The new typeclass resolution procedure we introduce in §5 solves the cycle problem definitely, and guarantees convergence under the bounded term-size assumption.

5 Tabled Typeclass Resolution

We now describe our new typeclass resolution procedure, tabled typeclass resolution, that avoids the exponential blowup resulting from towers of diamonds and that guarantees termination under the bounded term-size assumption [47]. Our procedure is based on the tabled resolution procedure introduced for Prolog in [39]. We have implemented our procedure for the upcoming version (v4) of the Lean Theorem Prover, and although our actual implementation supports some advanced features that may not be feasible in all relevant languages, these features are orthogonal to the new procedure itself and so we focus our presentation on the universally-applicable core.

5.1 High-level description

Recall from §2 that SLD resolution performs a depth-first search of a tree in which every node has an ordered list of remaining subgoals, and every edge corresponds to resolving the conclusion of a rule against a node’s first subgoal. Most of the problems with SLD resolution arise from the fact that SLD will try to solve the same subgoals over and over again in different parts of the search tree. Whereas SLD resolution maintains a single search tree for the entire resolution problem, tabled typeclass resolution maintains a search forest, with a distinct search tree for each distinct subgoal (up to -equivalence) encountered during resolution. Whenever a subgoal is encountered, rather than searching for solutions to it from scratch as in SLD, tabled typeclass resolution looks for the search tree corresponding to that subgoal (in the so-called “table”). If the search tree does not already exist, the current branch of the search forest is suspended, and control jumps to the new search tree. On the other hand, if the search tree does already exist, and if there are already solutions for it, those solutions are used and the search continues.

There are several other cases that need to be considered as well. For example, the search tree may already exist, but there may not be any solutions to it yet, in which case control does not jump to the search tree, but the fact that the current branch of the search forest depends on it is still recorded. Whenever a new solution is found to any search tree, all other branches of the search forest that depend on it are resumed with the new solution. Thus the search may be highly nonlinear. Indeed, although the algorithm we present is relatively simple, it can nonetheless induce sophisticated and counterintuitive control flow.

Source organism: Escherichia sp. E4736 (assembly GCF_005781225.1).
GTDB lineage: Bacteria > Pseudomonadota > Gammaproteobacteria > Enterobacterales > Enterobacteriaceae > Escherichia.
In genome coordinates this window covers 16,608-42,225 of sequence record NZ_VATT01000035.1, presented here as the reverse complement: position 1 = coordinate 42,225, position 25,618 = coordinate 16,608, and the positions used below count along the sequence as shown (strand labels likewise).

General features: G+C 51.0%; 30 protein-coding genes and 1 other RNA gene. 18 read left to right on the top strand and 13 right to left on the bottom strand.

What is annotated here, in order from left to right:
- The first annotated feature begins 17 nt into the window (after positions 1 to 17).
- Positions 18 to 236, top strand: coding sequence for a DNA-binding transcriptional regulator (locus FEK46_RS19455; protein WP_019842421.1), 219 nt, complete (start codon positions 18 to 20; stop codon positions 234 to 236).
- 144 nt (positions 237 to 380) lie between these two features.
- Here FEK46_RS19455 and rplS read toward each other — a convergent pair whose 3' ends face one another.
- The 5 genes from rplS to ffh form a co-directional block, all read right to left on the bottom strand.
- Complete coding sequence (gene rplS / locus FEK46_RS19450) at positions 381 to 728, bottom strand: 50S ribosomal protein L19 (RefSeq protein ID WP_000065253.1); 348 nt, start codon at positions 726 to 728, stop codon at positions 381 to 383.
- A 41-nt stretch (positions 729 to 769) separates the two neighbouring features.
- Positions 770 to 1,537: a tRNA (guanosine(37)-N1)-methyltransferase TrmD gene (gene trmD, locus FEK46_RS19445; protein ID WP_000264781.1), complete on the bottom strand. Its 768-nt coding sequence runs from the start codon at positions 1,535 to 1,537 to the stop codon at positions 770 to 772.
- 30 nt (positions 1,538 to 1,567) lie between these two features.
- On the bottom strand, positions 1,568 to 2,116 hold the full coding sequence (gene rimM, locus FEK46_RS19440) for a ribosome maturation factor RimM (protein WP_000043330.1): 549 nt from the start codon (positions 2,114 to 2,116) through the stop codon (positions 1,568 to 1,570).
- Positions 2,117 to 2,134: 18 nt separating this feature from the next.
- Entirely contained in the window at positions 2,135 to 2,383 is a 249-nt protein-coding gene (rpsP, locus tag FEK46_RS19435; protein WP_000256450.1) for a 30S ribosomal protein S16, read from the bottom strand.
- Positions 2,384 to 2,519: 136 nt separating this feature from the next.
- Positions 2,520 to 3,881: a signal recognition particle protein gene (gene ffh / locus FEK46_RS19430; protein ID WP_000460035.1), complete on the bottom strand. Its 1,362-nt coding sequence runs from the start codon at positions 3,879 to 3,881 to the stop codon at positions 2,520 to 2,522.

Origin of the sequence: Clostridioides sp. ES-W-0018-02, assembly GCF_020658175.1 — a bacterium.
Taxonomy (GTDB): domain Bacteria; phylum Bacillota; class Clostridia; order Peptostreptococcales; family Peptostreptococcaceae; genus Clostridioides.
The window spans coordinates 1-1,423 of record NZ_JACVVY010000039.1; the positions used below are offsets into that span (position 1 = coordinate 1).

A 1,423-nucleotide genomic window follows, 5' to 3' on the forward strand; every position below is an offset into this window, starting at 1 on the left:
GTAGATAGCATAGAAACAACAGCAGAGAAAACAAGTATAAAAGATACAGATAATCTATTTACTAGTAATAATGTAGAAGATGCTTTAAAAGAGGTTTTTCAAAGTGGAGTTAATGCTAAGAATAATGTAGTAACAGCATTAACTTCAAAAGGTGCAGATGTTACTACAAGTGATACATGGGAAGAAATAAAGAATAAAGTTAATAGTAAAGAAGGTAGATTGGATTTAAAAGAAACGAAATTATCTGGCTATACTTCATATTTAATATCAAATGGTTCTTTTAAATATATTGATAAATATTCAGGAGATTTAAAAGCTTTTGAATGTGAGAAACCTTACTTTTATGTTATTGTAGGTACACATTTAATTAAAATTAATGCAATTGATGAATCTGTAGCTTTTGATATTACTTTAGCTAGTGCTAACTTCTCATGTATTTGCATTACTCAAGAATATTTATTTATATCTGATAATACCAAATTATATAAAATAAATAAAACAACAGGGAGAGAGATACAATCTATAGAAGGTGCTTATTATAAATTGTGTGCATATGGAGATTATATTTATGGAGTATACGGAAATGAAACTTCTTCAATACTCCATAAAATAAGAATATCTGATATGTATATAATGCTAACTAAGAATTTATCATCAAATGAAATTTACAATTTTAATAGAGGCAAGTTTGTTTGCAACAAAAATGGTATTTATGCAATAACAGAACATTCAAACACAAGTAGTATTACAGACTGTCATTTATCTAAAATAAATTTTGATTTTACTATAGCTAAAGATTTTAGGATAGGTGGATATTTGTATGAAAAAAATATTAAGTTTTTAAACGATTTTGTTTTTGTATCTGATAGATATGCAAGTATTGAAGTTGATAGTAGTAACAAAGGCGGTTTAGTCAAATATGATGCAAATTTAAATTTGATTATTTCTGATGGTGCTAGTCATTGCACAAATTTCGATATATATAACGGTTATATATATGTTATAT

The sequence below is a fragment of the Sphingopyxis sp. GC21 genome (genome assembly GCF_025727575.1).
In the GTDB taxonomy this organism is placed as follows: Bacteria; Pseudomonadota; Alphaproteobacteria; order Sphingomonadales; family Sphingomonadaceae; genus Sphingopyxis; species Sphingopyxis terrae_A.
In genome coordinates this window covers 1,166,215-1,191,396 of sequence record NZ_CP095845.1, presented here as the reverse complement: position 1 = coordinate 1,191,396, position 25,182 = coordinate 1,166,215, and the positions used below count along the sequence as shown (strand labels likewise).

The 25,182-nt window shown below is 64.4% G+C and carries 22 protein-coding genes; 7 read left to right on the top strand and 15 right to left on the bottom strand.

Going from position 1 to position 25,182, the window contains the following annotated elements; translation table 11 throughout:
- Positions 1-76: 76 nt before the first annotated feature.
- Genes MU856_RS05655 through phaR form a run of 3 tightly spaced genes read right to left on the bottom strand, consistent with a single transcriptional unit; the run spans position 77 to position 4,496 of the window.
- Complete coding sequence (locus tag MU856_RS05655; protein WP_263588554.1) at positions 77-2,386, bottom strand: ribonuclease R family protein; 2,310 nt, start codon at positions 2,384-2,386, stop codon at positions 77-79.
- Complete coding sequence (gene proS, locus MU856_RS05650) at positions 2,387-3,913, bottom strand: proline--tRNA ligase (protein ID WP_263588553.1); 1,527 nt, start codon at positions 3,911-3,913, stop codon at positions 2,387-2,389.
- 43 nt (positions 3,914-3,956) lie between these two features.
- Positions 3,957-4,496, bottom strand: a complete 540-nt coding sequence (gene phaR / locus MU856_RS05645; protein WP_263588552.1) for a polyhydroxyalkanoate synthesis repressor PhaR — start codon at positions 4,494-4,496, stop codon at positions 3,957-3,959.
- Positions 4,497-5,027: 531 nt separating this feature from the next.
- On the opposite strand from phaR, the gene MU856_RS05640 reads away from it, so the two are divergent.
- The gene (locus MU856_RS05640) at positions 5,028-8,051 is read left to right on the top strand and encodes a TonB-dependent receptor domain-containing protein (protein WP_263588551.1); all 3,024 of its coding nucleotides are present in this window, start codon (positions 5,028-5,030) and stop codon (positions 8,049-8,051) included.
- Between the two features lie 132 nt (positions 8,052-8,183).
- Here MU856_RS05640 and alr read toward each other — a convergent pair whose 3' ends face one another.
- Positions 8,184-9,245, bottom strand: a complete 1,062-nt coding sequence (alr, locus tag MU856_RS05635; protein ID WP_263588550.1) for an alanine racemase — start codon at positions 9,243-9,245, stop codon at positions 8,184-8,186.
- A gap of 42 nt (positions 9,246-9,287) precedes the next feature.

Our tabled typeclass resolution procedure distinguishes between two types of nodes: generator nodes and consumer nodes. Generator nodes are in one-to-one correspondence with the search trees, and form the roots of these trees. They each behave like the root node of the SLD search tree, in the sense that they are expanded by resolving the subgoal with the available instances in sequence. All other nodes are consumer nodes, and like the internal nodes in SLD, consumer nodes maintain a list of subgoals that remain to be solved to establish the subgoal corresponding to its search tree (which we refer to as its ancestor goal). However, in contrast to SLD nodes, consumer nodes are not expanded by resolving their first subgoal against the available instances, but rather by resolving it against the solutions that have been found for the search tree corresponding to that subgoal.

Our tabled typeclass resolution procedure maintains two distinct stacks, the generator stack for generator nodes, and the resume stack for (solution, consumer node) pairs that have yet to be tried. It also maintains a table, which maps each distinct subgoal to a table entry that includes the set of solutions already discovered for it along with every consumer node that is known to depend on it.

1:procedure tabledTypeclassResolutionMainLoop
2:     while true do
3:         if resume stack is not empty then
4:              pop (cnode, solution) from resume stack
5:              if first subgoal of cnode does not resolve with solution then continue               
6:              if cnode has no remaining subgoals then
7:                  extract new solution s to cnode’s ancestor goal g
8:                  if g is original query then return s